Day 3: Emphasizing the Fundamental Rights of 'Equal Education'
Sunday November 12, 2006
Right to Education Bill sought
NEW DELHI: The National Alliance for Right to Education and Equity (NAFRE) on Saturday reiterated its demand for enactment of the Fundamental Right to Education Bill, while the People's Campaign for Common School System emphasised the need for implementation of a common system to ensure access to education to all.
At the India Social Forum here, NAFRE impressed upon the Government to come out with an education system that ensured a properly run formal neighbourhood school with locally developed context-specific curriculum.
"Several commission have suggested increasing expenditure on elementary education. The Kothari Commission (1964-66) has advocated spending six per cent of the GDP on education but there is no clarity that where and how the education cess imposed for the education of 6-14 years will be spent," NAFRE activists said.
Though the Bill talked of qualified and trained teachers, second-rate and inferior education was provided in the name of Sarva Shiksha Abhiyan, the Alliance pointed out. It suggested the setting up of neighbourhood schools providing quality education with common facilities to all children irrespective of class, caste, religion and gender.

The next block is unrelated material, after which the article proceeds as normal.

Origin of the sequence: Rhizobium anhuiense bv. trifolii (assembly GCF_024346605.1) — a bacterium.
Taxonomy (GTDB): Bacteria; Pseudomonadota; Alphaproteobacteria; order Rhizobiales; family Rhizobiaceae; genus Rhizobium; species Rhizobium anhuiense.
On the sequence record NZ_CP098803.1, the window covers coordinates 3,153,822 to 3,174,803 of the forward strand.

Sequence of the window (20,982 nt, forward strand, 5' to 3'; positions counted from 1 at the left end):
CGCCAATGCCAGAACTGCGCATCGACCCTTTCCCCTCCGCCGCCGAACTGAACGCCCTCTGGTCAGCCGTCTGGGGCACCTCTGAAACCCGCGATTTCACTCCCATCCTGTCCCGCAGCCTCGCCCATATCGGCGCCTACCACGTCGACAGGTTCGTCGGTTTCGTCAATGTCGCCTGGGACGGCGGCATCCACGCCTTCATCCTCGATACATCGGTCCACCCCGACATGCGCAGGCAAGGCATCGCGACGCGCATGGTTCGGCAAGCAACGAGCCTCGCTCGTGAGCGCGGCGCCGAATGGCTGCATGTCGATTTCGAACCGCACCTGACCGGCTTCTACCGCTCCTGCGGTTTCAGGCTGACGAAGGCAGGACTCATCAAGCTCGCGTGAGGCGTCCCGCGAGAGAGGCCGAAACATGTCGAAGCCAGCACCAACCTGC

People's Campaign said education must strengthen the commitment in every citizen to the goals enshrined in the Constitution. "Education is a means for unleashing the full human potential in the larger public interest as well as a path to social development with equality and social justice."
The Campaign also sought to mobilise public opinion to prevent the Government from offering education as a negotiable service and making any commitments without promoting a transparent and nationwide debate on the matter and, since education is a concurrent subject, involving both Parliament and the State legislatures in decision-making.
"The State must commit all necessary public resources for promotion education at all levels so that its benefits accrue equitably to all sections of society," it said.
The right to education was meaningful only when provided along with other fundamental rights, especially those enshrined in Articles 14,15 and 16 relating to equality and social justice. In this sense, the right to education agenda could not be delinked from the agenda of the Common School System (including private unaided schools) founded on the principle of neighbourhood schools.